The Resilience of Children, and All of Us

Photo of Maya by Jay Premack, www.jaypremack.com

Maya…in…space, photo by Jay Premack, http://www.jaypremack.com

From the time a child is born, there is the struggle: to know, to do, to become. As a parent, we spend a baby’s earliest days answering to their cry, becoming trained ourselves in an extraordinary responsiveness.

As infants become toddlers and then, far too quickly, young children, we watch, amazed, as they master new skills, as they alternate between the drive to autonomy that makes them insist on doing something themselves, and their quick collapse into tears and frustration when the button won’t slip through the tiny hole. A certain amount of retraining has to occur for parents, to still our impulse to help them through each small challenge, to step back and wait to see if they call us to act.

I’ve been reflecting recently on several articles, including one which detailed a self-confessed helicopter mom’s struggle to let her child take risks, and another which clarified a crucial question about happiness. In the first, with laudable honesty and self-reflection, the mom works with the author of Free Range Kids, a book about over-parenting in modern life, to recalibrate her family’s boundaries for her two kids.

She makes a list of risks she has disallowed, like using a hammer or playing in their front yard with access to the street, and works with the coach to address her own anxiety. She mentions the exhilaration in her son’s eyes as he tackles each new possibility, and how he perseveres with the hammer even after whacking his thumb.

Her candor provides a ready guide for parents who have gone overboard, as a means to re-introduce reasonable risks to children’s lives. As the research shows (for example, here), there is a widespread concern that some kids — read: children with an attentive family — are being coddled in ways that threaten their development, and even, over the longer term, diminish their feelings of self-worth. Perhaps it’s because we have fewer children per family, or because the 24-hour internet is always tripping our alarms, or perhaps even because so many of us work (indoors, in antiseptic environments) that we both view childhood as more precious and can judge risks with less accuracy.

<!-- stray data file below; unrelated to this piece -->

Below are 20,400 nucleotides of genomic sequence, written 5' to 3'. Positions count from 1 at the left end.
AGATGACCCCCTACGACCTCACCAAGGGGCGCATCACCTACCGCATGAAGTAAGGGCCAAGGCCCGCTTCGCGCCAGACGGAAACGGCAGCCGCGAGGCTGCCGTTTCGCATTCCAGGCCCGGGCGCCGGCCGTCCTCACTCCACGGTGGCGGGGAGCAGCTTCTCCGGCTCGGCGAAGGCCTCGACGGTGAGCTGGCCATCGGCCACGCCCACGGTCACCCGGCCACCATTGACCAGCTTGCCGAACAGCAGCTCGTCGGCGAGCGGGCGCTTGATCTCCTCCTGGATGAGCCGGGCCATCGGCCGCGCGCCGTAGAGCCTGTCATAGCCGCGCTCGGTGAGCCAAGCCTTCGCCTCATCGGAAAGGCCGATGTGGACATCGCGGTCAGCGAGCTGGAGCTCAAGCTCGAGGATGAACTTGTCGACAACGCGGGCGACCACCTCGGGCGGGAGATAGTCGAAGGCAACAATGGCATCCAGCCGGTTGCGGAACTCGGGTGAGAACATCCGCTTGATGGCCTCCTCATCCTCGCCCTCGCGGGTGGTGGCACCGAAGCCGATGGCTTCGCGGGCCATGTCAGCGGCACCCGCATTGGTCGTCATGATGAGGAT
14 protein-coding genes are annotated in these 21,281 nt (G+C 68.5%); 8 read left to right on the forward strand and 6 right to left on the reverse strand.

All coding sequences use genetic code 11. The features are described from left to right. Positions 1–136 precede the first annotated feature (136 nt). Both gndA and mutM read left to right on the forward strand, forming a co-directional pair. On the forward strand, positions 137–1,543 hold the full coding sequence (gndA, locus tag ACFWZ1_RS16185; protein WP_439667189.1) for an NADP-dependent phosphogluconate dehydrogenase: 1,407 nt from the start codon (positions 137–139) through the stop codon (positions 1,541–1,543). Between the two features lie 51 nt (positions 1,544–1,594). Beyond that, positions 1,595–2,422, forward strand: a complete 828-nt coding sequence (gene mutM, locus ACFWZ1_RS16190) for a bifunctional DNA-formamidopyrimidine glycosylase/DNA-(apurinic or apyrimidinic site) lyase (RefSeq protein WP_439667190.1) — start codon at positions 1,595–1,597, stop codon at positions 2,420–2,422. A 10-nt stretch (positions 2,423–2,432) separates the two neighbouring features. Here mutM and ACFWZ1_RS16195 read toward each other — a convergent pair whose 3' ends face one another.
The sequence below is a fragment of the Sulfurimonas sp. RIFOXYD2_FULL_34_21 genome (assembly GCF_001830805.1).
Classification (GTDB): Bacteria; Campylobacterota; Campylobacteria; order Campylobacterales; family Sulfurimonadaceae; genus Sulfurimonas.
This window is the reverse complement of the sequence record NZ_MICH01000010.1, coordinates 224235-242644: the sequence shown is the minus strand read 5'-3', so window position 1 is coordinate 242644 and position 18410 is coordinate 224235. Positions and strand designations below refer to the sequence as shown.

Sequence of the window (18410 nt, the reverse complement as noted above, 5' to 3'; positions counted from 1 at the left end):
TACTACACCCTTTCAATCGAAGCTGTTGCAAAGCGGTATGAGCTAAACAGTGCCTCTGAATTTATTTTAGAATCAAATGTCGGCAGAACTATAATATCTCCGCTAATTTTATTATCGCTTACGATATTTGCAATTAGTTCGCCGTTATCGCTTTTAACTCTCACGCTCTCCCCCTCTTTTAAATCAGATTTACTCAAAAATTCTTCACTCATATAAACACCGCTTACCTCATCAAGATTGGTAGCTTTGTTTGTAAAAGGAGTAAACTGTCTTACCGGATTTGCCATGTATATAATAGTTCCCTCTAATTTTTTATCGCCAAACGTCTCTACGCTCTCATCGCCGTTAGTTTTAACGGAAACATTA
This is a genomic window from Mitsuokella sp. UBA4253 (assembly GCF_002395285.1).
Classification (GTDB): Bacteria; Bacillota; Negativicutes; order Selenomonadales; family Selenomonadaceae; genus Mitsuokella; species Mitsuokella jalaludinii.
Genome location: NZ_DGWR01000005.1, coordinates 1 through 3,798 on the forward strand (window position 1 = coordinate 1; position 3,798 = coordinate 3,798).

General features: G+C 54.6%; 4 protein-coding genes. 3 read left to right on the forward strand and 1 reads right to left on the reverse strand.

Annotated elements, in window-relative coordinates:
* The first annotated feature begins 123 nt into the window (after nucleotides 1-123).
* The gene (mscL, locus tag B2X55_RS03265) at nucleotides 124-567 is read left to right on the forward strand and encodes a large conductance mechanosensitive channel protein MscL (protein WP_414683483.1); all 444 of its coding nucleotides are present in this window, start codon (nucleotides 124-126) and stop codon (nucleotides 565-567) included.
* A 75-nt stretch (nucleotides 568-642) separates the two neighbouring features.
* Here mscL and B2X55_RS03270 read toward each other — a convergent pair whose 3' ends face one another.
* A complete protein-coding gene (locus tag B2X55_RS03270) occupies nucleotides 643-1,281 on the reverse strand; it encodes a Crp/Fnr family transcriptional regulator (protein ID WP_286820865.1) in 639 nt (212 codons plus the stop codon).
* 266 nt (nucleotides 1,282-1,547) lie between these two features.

But it was the second article, on the common confusion between the search for meaning and our quest for happiness, that really clarified my thoughts. The article recalls an important, ancient distinction: between “hedonic” happiness (i.e., satisfaction from acquiring status or stuff) and the more challenging terrain of doing work that is meaningful to you and the larger society. The medical research shows, amazingly, that people pursuing happiness without meaning are creating the same kinds of stressors in their bodies’ immune systems as people experiencing chronic adversity.